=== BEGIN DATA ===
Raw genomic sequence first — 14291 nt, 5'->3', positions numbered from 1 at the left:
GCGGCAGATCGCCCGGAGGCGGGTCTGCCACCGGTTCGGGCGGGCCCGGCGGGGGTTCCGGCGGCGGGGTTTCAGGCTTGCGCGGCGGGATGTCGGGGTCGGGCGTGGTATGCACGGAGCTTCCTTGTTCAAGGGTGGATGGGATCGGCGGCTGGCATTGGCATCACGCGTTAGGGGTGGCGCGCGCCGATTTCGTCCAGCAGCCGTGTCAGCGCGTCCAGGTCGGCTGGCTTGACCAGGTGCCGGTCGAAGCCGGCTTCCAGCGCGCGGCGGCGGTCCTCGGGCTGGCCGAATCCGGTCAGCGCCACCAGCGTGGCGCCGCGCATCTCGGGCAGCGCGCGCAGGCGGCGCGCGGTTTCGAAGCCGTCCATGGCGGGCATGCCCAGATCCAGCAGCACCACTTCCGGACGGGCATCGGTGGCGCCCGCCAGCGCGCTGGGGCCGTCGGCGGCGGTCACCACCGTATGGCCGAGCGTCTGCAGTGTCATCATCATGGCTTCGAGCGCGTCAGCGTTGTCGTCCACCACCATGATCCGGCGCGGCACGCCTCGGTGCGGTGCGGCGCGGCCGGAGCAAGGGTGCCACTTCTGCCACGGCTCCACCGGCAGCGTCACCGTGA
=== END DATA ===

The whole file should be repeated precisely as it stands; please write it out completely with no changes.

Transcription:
Raw genomic sequence first — 14291 nt, 5'->3', positions numbered from 1 at the left:
GCGGCAGATCGCCCGGAGGCGGGTCTGCCACCGGTTCGGGCGGGCCCGGCGGGGGTTCCGGCGGCGGGGTTTCAGGCTTGCGCGGCGGGATGTCGGGGTCGGGCGTGGTATGCACGGAGCTTCCTTGTTCAAGGGTGGATGGGATCGGCGGCTGGCATTGGCATCACGCGTTAGGGGTGGCGCGCGCCGATTTCGTCCAGCAGCCGTGTCAGCGCGTCCAGGTCGGCTGGCTTGACCAGGTGCCGGTCGAAGCCGGCTTCCAGCGCGCGGCGGCGGTCCTCGGGCTGGCCGAATCCGGTCAGCGCCACCAGCGTGGCGCCGCGCATCTCGGGCAGCGCGCGCAGGCGGCGCGCGGTTTCGAAGCCGTCCATGGCGGGCATGCCCAGATCCAGCAGCACCACTTCCGGACGGGCATCGGTGGCGCCCGCCAGCGCGCTGGGGCCGTCGGCGGCGGTCACCACCGTATGGCCGAGCGTCTGCAGTGTCATCATCATGGCTTCGAGCGCGTCAGCGTTGTCGTCCACCACCATGATCCGGCGCGGCACGCCTCGGTGCGGTGCGGCGCGGCCGGAGCAAGGGTGCCACTTCTGCCACGGCTCCACCGGCAGCGTCACCGTGA